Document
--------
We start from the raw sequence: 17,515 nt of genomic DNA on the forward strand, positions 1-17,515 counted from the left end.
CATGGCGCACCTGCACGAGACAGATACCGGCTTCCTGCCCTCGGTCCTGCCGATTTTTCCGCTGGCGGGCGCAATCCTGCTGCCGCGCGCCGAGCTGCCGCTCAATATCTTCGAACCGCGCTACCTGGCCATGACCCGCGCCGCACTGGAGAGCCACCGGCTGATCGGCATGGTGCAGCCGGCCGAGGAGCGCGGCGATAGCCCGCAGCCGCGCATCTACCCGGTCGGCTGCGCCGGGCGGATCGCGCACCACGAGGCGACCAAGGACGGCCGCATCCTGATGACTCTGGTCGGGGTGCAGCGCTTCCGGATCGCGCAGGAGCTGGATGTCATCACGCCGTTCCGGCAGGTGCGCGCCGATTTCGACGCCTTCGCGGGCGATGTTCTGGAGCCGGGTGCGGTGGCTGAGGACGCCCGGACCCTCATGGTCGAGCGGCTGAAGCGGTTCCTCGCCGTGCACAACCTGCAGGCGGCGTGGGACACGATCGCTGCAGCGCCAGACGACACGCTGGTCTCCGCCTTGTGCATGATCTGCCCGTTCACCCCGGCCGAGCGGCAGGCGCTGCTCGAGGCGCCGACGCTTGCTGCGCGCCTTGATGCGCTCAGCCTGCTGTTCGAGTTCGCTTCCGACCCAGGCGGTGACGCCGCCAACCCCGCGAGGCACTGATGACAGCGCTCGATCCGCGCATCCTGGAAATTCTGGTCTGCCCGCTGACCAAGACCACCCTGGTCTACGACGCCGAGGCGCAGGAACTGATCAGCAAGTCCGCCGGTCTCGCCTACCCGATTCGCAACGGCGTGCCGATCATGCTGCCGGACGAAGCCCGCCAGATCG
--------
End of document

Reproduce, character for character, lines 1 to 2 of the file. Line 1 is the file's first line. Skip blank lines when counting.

We start from the raw sequence: 17,515 nt of genomic DNA on the forward strand, positions 1-17,515 counted from the left end.
CATGGCGCACCTGCACGAGACAGATACCGGCTTCCTGCCCTCGGTCCTGCCGATTTTTCCGCTGGCGGGCGCAATCCTGCTGCCGCGCGCCGAGCTGCCGCTCAATATCTTCGAACCGCGCTACCTGGCCATGACCCGCGCCGCACTGGAGAGCCACCGGCTGATCGGCATGGTGCAGCCGGCCGAGGAGCGCGGCGATAGCCCGCAGCCGCGCATCTACCCGGTCGGCTGCGCCGGGCGGATCGCGCACCACGAGGCGACCAAGGACGGCCGCATCCTGATGACTCTGGTCGGGGTGCAGCGCTTCCGGATCGCGCAGGAGCTGGATGTCATCACGCCGTTCCGGCAGGTGCGCGCCGATTTCGACGCCTTCGCGGGCGATGTTCTGGAGCCGGGTGCGGTGGCTGAGGACGCCCGGACCCTCATGGTCGAGCGGCTGAAGCGGTTCCTCGCCGTGCACAACCTGCAGGCGGCGTGGGACACGATCGCTGCAGCGCCAGACGACACGCTGGTCTCCGCCTTGTGCATGATCTGCCCGTTCACCCCGGCCGAGCGGCAGGCGCTGCTCGAGGCGCCGACGCTTGCTGCGCGCCTTGATGCGCTCAGCCTGCTGTTCGAGTTCGCTTCCGACCCAGGCGGTGACGCCGCCAACCCCGCGAGGCACTGATGACAGCGCTCGATCCGCGCATCCTGGAAATTCTGGTCTGCCCGCTGACCAAGACCACCCTGGTCTACGACGCCGAGGCGCAGGAACTGATCAGCAAGTCCGCCGGTCTCGCCTACCCGATTCGCAACGGCGTGCCGATCATGCTGCCGGACGAAGCCCGCCAGATCG